A report of the Parliamentary Committee on Defence stated that the enhancement in the Defence Budget for the year 2016-17 over the previous year, was meagre and insufficient.
|By Air Marshal B.K. Pandey (Retd)
Former Air Officer Commanding-in-Chief of Training Command, IAF
On March 10, 2016, a senior functionary of the Indian Air Force (IAF), stirred a hornet's nest when in a press conference on the eve of Exercise Iron Fist, he stated rather plainly that the IAF did not have the capability in terms of combat aircraft and other assets to fight a two-front war i.e. in the event of a conflict with China and Pakistan at the same time. More recently, in fact just a few days ago, the Defence Secretary G Mohan Kumarmade a candid admission before a Parliamentary Committee on Defence that "India's military spending as planned in the defence budget for 2016-17,is not as per the requirements of the Indian armed forces." While this perception of the Defence Secretary is shared by most analysts and defence experts in the country and the state of the Indian armed forces is definitely not a closely guarded secret, what is perhaps more intriguing is that the statement by the Defence Secretary is in direct conflict with the position taken by the Minister of Defence Manohar Parrikar who had stated publicly earlier on that the allocation for defence in the national budget for 2016-17 is adequate. However, the Parliamentary Committee on Defence did table a report in the Parliament that held a position that was in consonance with the views expressed by the Defence Secretary. The report explicitly stated thatthe enhancement in the allocation to the Ministry of Defence in the national budget for the financial year 2016-17 over the previous financial year, was indeed meagre and insufficient to fulfil the basic needs of the Indian armed forces, let alone meet with the demands of their urgently required modernisation.
National Security at Stake
With sustained economic growth, India is now reckoned to bea regional power and has aspirations of attaining the status ofa global power to find its rightful place in the comity of nations. Along with the rise in the economic status of the nation, it is necessary that its military capability must also be enhanced not only to cater for the threats perceived from the well known adversaries, both in the near and long term; but more importantly, to safeguard the security interests of the nation that would continue to expand in consonance with the growth of the economy and extend well beyond the boundaries of the nation.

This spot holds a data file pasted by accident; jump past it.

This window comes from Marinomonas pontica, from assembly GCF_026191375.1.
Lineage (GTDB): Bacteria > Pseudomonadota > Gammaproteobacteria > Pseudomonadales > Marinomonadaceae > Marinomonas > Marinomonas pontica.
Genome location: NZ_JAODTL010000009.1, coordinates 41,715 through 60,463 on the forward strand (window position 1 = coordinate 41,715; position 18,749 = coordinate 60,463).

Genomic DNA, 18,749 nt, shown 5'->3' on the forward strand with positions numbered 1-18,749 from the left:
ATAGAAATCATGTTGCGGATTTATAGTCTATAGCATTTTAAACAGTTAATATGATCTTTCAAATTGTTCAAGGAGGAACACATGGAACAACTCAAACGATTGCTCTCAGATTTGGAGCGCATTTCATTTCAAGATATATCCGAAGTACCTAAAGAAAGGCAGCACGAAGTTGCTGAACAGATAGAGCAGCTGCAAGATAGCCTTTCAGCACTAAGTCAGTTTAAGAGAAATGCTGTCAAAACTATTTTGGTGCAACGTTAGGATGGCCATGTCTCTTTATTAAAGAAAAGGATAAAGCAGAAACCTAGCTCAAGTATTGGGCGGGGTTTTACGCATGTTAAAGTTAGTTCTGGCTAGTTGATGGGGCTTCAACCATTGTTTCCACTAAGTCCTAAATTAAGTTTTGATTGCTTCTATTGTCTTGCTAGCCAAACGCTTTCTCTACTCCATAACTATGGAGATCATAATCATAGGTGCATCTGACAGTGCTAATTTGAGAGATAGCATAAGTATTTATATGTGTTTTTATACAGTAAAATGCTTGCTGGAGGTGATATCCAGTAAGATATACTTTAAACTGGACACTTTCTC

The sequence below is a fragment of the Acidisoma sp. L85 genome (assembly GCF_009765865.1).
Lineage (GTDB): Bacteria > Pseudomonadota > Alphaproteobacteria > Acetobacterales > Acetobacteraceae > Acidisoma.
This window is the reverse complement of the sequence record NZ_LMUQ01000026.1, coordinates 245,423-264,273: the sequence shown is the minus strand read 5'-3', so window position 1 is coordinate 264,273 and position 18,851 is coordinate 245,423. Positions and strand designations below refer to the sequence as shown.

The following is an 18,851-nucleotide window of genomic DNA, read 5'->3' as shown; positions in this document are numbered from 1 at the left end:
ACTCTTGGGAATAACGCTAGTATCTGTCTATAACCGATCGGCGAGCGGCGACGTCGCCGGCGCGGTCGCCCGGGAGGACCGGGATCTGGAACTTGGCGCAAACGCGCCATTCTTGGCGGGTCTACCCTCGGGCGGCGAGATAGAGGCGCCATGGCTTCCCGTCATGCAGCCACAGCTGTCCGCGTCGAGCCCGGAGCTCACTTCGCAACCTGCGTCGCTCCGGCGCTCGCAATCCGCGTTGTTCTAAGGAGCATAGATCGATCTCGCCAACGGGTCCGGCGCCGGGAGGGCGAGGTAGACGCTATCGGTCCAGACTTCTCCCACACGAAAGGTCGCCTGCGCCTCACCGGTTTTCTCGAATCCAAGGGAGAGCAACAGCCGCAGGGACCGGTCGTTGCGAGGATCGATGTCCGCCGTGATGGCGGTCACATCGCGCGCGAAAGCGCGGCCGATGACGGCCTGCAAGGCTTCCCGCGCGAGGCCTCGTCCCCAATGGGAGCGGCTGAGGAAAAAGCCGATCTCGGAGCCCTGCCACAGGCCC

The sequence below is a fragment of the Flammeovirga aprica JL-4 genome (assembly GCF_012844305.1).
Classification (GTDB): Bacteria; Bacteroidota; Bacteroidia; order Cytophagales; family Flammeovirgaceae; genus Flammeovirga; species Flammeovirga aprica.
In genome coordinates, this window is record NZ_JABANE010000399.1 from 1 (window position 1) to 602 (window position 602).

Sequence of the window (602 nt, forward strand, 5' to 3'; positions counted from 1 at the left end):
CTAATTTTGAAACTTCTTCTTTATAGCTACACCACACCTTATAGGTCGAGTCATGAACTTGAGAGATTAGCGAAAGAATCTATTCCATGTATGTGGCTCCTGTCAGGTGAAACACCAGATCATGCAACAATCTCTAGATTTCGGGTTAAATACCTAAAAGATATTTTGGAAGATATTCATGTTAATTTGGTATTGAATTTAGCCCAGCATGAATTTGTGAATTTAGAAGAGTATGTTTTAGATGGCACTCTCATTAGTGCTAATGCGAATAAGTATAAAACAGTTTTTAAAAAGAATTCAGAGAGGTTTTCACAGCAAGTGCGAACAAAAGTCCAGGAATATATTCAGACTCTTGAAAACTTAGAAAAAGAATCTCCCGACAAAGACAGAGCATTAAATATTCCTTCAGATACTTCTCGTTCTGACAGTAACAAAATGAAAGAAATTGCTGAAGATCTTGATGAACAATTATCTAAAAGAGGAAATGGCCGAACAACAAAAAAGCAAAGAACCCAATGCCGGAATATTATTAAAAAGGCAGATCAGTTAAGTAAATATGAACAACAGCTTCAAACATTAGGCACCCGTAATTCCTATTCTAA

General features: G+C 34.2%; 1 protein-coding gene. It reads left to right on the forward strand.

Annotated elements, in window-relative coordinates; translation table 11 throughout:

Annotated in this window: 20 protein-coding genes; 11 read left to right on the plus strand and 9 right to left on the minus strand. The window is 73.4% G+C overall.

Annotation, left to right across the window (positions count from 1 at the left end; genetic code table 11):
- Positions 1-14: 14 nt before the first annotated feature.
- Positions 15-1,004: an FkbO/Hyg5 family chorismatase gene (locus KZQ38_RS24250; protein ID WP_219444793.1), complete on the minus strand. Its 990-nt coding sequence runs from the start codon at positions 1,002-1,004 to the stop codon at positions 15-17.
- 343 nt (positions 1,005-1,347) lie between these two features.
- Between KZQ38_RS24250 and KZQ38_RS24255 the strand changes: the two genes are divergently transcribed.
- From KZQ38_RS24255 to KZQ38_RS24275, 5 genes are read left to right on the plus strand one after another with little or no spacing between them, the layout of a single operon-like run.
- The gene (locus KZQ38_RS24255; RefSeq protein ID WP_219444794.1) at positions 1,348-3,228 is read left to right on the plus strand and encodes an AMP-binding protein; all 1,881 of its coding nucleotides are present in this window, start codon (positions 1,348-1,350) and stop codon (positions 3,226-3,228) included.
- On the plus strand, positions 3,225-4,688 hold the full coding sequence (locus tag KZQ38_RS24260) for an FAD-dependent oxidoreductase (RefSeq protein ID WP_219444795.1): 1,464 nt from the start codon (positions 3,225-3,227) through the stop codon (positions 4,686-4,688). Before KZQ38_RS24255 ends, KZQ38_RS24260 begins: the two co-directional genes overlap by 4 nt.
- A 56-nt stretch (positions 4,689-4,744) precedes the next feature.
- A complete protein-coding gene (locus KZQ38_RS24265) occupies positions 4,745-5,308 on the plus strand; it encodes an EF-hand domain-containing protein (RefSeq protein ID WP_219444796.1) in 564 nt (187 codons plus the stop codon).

The programme for the modernisation of the Indian armed forces at this point in time, appear to be in a state of aimless drift.
As per data available in the reportof the Parliamentary Committee on Defence, the expenditure on defenceas a percentage of government expenditure has been on the downslide in the last fifteen years or so. From a high of 15.24 per centin the financial year 2000-2001, it has progressively declined to 12.59 per centin budget estimates for the financial year 2016-2017. The operational capability of the Indian armed forces has suffered constant erosion over the last few decades. The Indian Amy has not been able to induct modern artillery guns after the procurement of the Bofors guns from Sweden in the 1980s that unfortunately led to an ugly controversy that haunts the nation even today. The combat arms of the Indian Army have been overtaken by obsolescence as they have not been replaced in the last over six decades. The Indian Navy is woefully short of submarines and also needs to replace the fleet of carrier-borne combat aircraft. The Indian Navy of today is not well equipped to securethe nation's Exclusive Economic Zone, the 7500 km of coastline as well as the Sea Lines of Communication. It is doubtful whether in its present state, the Indian Navy would bein a position to confront the Chinese Navy in the Indian Ocean if the need arose for it to do so.